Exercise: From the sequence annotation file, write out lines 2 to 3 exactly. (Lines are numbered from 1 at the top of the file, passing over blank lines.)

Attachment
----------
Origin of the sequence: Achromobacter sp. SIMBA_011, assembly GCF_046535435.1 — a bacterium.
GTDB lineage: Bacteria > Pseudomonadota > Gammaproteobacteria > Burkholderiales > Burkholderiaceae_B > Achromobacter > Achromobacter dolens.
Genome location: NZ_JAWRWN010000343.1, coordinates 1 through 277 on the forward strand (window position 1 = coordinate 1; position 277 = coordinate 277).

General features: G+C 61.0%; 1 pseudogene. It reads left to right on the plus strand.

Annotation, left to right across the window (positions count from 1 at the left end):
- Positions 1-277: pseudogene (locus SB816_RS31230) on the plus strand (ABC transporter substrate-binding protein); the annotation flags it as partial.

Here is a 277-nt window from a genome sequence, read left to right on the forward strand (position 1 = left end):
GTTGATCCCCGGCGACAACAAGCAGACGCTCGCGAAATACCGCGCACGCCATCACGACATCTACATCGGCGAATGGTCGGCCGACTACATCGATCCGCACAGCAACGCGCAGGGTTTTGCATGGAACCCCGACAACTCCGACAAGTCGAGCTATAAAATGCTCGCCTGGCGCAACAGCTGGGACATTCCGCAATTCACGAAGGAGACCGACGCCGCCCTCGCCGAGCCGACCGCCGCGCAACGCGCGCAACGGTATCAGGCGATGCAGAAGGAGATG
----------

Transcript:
GTDB lineage: Bacteria > Pseudomonadota > Gammaproteobacteria > Burkholderiales > Burkholderiaceae_B > Achromobacter > Achromobacter dolens.
Genome location: NZ_JAWRWN010000343.1, coordinates 1 through 277 on the forward strand (window position 1 = coordinate 1; position 277 = coordinate 277).